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Movie trailers are the basic form of viral marketing, and every Saturday we have been posting the most talked about trailers on our Trailers Weekly. A lot of those trailers appear in your local theater, while others are web exclusive. But there is no denying that the number of movie trailers that appear before the actual film have increased dramatically. And with an average run time of two and a half minutes, the time that has passed during the movie trailer marathon may amount to 10 to 12 minutes.

So movie theater owners are asking for shorter trailers. Hit the jump to learn more on how this could affect your movie watching experience.

According to the The Hollywood Reporter new guidelines have been issued by the National Assn. of Theatre Owners call for limiting the length of movie trailers to two minutes.

These new guidelines were designed to maximize the effectiveness of the movie’s marketing. In addition to the limiting of the movie trailer’s runtime, theater owners are also asking to restrict the marketing time for trailers to be shown five months prior to the film’s release date, with any other movie marketing materials shown two months before initial release. There will be exemptions as each studio can break the rules for two eagerly anticipated movies per year.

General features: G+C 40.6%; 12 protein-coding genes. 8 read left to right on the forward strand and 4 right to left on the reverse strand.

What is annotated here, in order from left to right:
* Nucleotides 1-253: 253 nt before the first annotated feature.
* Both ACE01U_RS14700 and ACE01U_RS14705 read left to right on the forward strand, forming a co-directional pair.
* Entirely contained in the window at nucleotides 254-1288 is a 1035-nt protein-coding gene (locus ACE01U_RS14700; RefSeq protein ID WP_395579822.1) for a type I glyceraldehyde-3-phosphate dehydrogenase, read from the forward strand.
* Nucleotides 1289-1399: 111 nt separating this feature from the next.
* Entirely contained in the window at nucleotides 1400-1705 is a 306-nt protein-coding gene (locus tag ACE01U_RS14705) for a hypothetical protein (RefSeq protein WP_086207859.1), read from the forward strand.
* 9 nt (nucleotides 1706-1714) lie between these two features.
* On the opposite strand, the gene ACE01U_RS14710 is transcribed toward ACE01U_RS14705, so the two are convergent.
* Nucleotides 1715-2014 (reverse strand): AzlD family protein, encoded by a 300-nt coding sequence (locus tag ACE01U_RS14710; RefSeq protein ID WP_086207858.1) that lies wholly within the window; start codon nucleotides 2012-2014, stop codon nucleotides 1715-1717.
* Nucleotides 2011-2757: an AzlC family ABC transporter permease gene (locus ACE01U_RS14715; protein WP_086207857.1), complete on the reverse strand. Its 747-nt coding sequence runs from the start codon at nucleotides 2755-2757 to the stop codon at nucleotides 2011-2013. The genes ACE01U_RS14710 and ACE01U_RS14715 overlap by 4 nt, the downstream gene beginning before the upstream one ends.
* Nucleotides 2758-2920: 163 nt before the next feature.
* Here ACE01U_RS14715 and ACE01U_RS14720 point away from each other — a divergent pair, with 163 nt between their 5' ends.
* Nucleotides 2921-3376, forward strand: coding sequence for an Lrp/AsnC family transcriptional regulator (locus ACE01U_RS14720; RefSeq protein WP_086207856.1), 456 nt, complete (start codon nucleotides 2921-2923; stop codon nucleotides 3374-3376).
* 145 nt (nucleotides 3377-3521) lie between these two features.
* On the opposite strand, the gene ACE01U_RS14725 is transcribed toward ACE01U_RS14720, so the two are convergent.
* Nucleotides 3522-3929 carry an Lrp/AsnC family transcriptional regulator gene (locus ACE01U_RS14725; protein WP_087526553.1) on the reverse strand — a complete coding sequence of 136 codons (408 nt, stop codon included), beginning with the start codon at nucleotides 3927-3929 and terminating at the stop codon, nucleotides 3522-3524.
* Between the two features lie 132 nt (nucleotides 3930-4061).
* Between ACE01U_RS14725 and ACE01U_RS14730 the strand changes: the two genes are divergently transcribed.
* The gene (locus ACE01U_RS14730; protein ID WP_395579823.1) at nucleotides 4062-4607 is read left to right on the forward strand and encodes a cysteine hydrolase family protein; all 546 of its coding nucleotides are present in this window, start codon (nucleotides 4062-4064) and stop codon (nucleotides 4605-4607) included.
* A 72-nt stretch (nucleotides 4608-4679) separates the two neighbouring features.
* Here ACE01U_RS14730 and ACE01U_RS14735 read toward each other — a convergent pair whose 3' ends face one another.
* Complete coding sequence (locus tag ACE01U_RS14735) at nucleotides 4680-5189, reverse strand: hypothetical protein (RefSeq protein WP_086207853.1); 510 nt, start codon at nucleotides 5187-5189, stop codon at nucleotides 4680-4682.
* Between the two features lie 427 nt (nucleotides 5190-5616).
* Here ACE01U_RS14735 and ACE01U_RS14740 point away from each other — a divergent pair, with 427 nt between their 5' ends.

It should be interesting to see how trailers are edited with these new guidelines in place, which are said to take effect for any film released domestically on or after Oct. 1. The move looks like it will cut down on trailers being plot revealing and focus more on having those “trailer moments.” Creating a trailer specifically to get the audience interest in the movie is what a trailer is suppose to be. No one wants to see the entire film in two minutes, and these new guidelines will help reduce the number of plot revealing trailers.

Of course, Hollywood may not feel compelled to comply with these new guidelines, they are voluntary. Should Hollywood continue to dole out their lengthy trailers, movie theater owners will not show them, but they also lose money in the process.

By Michael Lee

Michael Lee has an English and Communications degree from Concordia University Irvine. He is a fan of films that are comic-book adaptations and dry witty comedies. has been reacquired by its original founders. Please pardon any interruptions during this transitory period.